• Sep 10, 2007

Chung Mong-koo, the man who turned Hyundai around after the Southeast Asian financial meltdown in 1997, has been given a 3-year suspended sentence by an appeals court for embezzlement and breach of public trust. Chung was arrested in April for having a hand in setting up nearly $74 million in slush funds to pay for political favors.

After he was arrested, he was freed on $1 million bail to continue running Hyundai. The group, or chaebol -- the Korean word for powerful, family-controlled conglomerates -- is a strong driver of the Korean economy. Chung has no clear successor at the company (his son runs Kia), and many were worried about the effect such a rudderless ship would have. Chung also gave a little more than $1 million to charity after his arrest, and made a public apology. According to the presiding judge, though, it was the potential "ripple effects" of Chung's absence at Hyundai that guided the decision. Oh, and the fact that he asked around, and "ordinary people leaned toward a suspended sentence." The sentence is suspended for five years.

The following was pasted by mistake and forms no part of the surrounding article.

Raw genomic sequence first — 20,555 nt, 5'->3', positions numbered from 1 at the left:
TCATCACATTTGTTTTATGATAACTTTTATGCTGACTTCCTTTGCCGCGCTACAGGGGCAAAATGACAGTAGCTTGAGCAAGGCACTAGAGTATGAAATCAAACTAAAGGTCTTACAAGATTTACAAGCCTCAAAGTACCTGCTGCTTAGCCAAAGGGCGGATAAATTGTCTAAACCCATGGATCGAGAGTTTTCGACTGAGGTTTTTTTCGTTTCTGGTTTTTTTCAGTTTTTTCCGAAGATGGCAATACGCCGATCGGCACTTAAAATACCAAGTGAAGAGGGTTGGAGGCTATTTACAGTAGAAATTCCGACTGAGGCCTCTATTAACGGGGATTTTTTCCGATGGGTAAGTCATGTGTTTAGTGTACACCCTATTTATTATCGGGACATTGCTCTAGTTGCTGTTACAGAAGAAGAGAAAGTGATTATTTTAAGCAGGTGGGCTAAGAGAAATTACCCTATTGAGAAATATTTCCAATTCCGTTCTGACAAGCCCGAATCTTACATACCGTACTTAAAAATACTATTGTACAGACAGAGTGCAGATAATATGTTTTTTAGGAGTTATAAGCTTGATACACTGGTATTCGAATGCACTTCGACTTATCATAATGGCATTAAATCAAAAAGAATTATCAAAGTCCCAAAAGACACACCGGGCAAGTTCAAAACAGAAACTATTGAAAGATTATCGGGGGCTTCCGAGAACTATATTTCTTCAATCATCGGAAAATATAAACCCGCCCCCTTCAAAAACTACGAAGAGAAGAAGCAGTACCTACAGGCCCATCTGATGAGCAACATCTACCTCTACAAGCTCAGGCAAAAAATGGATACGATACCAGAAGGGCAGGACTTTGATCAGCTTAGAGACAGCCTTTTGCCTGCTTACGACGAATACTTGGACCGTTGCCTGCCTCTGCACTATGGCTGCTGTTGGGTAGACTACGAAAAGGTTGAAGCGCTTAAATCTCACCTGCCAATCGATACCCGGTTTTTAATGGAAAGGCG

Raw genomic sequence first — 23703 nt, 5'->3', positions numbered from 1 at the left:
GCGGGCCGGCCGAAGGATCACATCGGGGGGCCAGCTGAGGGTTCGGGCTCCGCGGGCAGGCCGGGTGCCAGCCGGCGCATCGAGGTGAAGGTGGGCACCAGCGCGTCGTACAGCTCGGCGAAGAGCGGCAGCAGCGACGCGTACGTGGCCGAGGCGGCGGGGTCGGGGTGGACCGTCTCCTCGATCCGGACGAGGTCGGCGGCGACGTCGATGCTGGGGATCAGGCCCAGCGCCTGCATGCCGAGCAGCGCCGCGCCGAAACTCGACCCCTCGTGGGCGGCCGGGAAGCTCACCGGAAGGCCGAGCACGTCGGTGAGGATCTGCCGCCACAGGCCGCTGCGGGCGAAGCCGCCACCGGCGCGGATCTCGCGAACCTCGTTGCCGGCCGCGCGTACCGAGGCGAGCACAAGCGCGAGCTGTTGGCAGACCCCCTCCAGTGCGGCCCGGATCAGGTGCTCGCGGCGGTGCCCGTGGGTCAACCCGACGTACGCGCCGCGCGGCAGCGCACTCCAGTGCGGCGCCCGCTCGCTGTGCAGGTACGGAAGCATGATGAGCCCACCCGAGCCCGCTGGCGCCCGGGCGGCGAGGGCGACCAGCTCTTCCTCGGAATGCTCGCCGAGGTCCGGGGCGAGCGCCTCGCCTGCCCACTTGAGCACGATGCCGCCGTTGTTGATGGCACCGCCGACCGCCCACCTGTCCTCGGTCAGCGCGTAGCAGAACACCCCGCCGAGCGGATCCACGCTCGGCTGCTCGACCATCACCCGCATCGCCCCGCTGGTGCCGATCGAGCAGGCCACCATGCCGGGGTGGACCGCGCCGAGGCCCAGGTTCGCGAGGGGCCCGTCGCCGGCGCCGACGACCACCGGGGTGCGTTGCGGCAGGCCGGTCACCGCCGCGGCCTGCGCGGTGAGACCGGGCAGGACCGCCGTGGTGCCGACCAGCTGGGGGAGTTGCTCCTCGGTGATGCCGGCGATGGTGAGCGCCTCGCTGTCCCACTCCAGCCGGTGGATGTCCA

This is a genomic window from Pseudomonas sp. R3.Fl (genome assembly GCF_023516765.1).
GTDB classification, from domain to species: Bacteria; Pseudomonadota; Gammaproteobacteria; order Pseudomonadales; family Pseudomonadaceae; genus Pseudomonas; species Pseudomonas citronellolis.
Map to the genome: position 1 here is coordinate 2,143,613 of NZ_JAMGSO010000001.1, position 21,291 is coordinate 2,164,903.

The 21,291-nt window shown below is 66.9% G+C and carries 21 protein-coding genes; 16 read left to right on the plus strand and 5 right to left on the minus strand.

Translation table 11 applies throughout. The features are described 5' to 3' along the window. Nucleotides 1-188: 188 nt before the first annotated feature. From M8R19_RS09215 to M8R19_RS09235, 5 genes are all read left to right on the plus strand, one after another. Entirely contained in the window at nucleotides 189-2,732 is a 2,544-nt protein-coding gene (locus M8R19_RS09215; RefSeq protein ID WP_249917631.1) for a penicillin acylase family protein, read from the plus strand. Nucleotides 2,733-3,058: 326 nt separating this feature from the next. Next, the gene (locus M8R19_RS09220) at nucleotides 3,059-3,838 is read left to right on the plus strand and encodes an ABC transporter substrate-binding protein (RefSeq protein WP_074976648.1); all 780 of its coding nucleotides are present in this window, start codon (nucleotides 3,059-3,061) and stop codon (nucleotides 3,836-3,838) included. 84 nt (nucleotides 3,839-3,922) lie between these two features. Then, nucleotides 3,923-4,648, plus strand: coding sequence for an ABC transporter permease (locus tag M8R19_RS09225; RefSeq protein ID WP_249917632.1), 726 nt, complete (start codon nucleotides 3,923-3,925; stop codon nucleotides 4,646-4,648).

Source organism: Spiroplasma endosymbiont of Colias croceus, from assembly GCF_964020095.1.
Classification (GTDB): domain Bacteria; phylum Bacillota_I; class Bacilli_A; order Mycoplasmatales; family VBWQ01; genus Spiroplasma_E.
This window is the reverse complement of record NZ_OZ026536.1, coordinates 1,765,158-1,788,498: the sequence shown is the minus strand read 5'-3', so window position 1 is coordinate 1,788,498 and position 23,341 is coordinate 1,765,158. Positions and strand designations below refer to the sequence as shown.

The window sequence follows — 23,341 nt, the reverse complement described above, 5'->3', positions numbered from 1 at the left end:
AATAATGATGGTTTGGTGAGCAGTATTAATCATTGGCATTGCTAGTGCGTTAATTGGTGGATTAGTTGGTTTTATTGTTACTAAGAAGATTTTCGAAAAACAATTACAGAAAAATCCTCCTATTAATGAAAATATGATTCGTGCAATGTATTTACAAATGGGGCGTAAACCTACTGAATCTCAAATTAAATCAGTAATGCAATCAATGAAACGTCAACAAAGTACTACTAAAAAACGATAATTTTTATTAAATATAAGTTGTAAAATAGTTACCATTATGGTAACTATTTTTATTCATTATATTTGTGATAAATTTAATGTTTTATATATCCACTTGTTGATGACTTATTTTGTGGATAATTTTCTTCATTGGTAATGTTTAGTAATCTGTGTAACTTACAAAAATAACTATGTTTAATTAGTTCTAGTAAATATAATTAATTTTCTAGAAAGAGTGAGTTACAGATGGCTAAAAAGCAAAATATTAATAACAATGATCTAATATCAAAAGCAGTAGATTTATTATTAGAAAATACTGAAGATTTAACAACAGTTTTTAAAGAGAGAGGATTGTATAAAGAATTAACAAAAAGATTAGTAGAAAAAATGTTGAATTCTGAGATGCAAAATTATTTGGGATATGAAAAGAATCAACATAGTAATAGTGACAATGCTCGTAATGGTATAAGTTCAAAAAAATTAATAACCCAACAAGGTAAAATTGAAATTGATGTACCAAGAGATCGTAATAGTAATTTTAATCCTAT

Thanks for the tip, Thomas!

[Source: Financial Post]



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    • 1 Second Ago
  • 5 Comments
      • 7 Years Ago
      This story is four days old.
      • 7 Years Ago
      At least the Koreans have the guts to be honest about it. In America we just let the wealthy, famous criminals walk with no apparent explanation.
      • 7 Years Ago
      This world is one big joke ... this guy should never be allowed to run ANY company ever again. Great time to be a leader ... you can be a failure and still be "honoured" by legions of sheep.